Figures obtained by The Local show that after the Brexit referendum last summer, the number of Brits applying for German citizenship in major metropolitan areas increased by more than fivefold.
In Hamburg, 280 British passport-holders applied for German citizenship in 2016 – more than five times as many as the 52 who applied for citizenship in 2015. And just in the rough time period after the Brexit referendum vote on June 23rd, 206 people applied.
“Even though the reasons for naturalization applications are not collected statistically, for us there is a clear connection” to the referendum to leave the EU, a Hamburg city spokesman told The Local.
The Darmstadt regional government, which presides over the major cities of Frankfurt and Wiesbaden, reported on Thursday that 521 Brits applied for German citizenship between the Brexit vote and the end of 2016 – more than five times the total number of citizenship applications in all of 2015, 100. In total, 628 Brits applied to become German in the area in all of 2016.
“The most massive increase [in naturalization applications] was among British nationals and this trend is continuing,” the Darmstadt authority wrote in the report.
British people in the Darmstadt region were also the third largest group of naturalization applicants, after Turks and Moroccans and ahead of countries like Poland, Serbia and Croatia that usually have more applicants than Brits.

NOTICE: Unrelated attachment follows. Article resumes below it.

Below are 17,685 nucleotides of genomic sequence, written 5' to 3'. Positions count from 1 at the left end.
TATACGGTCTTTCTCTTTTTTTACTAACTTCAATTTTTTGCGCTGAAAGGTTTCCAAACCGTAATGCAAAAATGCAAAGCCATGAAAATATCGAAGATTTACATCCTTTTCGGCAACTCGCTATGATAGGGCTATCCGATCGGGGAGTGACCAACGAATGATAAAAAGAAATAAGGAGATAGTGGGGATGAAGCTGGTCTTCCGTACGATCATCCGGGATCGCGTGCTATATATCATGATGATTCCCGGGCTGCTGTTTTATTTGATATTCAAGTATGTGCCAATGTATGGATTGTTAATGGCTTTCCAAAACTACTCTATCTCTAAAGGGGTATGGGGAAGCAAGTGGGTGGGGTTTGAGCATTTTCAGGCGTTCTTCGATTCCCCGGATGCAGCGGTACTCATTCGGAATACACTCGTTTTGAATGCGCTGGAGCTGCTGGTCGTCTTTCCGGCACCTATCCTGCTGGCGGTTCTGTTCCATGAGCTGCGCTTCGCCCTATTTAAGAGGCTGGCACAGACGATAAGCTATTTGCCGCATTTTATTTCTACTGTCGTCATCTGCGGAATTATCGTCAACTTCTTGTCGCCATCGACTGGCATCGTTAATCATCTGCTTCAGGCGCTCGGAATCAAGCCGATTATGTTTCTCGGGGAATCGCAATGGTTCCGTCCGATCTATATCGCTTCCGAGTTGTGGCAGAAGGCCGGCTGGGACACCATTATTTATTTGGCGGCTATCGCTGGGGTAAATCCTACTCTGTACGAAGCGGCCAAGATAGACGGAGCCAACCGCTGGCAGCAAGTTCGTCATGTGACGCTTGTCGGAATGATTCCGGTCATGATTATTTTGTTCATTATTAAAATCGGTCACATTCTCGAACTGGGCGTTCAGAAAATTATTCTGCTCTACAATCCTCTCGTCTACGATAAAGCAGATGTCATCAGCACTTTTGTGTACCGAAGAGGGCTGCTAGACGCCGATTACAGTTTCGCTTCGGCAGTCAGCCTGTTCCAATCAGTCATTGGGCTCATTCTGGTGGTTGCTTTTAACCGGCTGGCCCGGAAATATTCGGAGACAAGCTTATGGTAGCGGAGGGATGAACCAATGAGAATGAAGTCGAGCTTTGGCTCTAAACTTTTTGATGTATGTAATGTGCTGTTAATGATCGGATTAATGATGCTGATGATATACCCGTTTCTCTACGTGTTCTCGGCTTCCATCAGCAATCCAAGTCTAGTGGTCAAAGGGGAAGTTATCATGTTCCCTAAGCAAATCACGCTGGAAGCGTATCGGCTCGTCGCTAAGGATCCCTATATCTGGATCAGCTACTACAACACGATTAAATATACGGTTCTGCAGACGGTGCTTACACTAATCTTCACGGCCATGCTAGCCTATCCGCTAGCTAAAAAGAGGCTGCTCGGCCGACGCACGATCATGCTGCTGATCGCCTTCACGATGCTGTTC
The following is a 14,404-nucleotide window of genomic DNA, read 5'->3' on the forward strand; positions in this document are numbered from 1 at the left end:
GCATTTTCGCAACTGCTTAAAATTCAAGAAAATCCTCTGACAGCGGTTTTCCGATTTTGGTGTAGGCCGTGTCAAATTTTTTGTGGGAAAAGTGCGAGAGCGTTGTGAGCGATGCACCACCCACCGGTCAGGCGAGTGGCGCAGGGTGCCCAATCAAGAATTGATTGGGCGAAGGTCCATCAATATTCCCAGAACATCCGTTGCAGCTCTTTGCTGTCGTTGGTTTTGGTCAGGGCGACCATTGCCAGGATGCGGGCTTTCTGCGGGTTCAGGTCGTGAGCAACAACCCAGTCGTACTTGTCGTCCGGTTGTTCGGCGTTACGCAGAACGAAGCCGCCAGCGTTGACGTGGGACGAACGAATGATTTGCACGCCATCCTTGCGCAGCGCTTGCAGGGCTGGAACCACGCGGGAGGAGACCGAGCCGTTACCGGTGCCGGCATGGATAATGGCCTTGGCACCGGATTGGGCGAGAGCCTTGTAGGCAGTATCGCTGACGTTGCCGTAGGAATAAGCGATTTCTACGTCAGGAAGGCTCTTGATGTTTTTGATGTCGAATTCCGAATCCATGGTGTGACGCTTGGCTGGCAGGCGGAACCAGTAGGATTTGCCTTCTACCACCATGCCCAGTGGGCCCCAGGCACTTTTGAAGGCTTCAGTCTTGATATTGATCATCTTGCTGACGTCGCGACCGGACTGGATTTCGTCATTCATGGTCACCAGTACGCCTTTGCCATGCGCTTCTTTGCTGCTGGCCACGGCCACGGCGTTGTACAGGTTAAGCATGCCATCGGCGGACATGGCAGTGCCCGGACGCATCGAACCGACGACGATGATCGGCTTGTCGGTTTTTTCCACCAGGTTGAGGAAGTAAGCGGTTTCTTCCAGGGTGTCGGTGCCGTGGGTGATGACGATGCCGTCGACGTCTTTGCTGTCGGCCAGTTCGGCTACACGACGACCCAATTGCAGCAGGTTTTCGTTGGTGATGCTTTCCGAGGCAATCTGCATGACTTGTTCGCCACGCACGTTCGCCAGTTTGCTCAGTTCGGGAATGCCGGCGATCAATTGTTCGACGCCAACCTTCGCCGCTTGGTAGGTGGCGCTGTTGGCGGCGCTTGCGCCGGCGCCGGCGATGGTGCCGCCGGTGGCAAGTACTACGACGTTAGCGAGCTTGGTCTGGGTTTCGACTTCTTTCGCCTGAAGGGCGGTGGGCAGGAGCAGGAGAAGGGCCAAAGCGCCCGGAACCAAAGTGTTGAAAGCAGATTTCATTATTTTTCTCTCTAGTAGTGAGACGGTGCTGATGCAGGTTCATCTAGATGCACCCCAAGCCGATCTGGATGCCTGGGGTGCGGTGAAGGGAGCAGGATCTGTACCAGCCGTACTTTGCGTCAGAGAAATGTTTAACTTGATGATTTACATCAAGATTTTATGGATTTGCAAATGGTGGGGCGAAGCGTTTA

In the southwest state of Baden-Württemberg, the number of Brits who became naturalized German citizens in 2016 was also more than five times the number in 2015 – 386 compared to 68. Basically all (99 percent) of Brits who received German passports also kept their UK ones, as is generally allowed for EU member states.
Nationwide figures for 2016 citizenship applications have not yet been released, but a spokesman for the German Interior Ministry previously told The Local that it is logical to expect such increases in naturalization requests.
“It cannot be ruled out that in light of Brexit, more naturalization applications will be submitted in order to maintain the advantage of being able to retain British nationality when gaining German nationality,” the spokesman told The Local shortly after the June vote.
Germany makes an exception to its rule that new citizens must renounce their old passports for EU citizens.
Around 100,000 Brits live in Germany, and a survey by The Local ahead of the Brexit vote showed that the vast majority of UK expats in Europe supported the ‘Remain’ camp.
Julius Haswell contributed reporting.